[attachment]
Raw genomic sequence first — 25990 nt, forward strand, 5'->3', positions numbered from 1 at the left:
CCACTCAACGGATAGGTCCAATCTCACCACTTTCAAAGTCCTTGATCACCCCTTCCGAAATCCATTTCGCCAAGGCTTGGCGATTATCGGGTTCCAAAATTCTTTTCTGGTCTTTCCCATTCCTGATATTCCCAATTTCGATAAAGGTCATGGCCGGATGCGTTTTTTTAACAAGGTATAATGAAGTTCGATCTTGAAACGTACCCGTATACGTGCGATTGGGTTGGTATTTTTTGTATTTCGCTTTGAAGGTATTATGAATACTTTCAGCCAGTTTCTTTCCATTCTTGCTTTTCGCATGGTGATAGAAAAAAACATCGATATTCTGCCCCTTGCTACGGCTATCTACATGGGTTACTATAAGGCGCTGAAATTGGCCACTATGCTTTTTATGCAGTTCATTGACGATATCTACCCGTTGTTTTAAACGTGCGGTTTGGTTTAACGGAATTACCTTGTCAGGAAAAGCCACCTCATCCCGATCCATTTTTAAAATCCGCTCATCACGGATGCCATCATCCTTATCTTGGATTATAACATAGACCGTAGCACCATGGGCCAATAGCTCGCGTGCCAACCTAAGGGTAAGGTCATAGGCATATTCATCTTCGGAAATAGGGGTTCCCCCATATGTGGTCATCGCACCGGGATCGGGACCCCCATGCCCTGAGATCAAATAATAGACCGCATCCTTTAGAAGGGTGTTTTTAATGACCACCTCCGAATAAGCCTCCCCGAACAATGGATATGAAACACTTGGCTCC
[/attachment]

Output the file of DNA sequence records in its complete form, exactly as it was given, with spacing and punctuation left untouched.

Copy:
Raw genomic sequence first — 25990 nt, forward strand, 5'->3', positions numbered from 1 at the left:
CCACTCAACGGATAGGTCCAATCTCACCACTTTCAAAGTCCTTGATCACCCCTTCCGAAATCCATTTCGCCAAGGCTTGGCGATTATCGGGTTCCAAAATTCTTTTCTGGTCTTTCCCATTCCTGATATTCCCAATTTCGATAAAGGTCATGGCCGGATGCGTTTTTTTAACAAGGTATAATGAAGTTCGATCTTGAAACGTACCCGTATACGTGCGATTGGGTTGGTATTTTTTGTATTTCGCTTTGAAGGTATTATGAATACTTTCAGCCAGTTTCTTTCCATTCTTGCTTTTCGCATGGTGATAGAAAAAAACATCGATATTCTGCCCCTTGCTACGGCTATCTACATGGGTTACTATAAGGCGCTGAAATTGGCCACTATGCTTTTTATGCAGTTCATTGACGATATCTACCCGTTGTTTTAAACGTGCGGTTTGGTTTAACGGAATTACCTTGTCAGGAAAAGCCACCTCATCCCGATCCATTTTTAAAATCCGCTCATCACGGATGCCATCATCCTTATCTTGGATTATAACATAGACCGTAGCACCATGGGCCAATAGCTCGCGTGCCAACCTAAGGGTAAGGTCATAGGCATATTCATCTTCGGAAATAGGGGTTCCCCCATATGTGGTCATCGCACCGGGATCGGGACCCCCATGCCCTGAGATCAAATAATAGACCGCATCCTTTAGAAGGGTGTTTTTAATGACCACCTCCGAATAAGCCTCCCCGAACAATGGATATGAAACACTTGGCTCC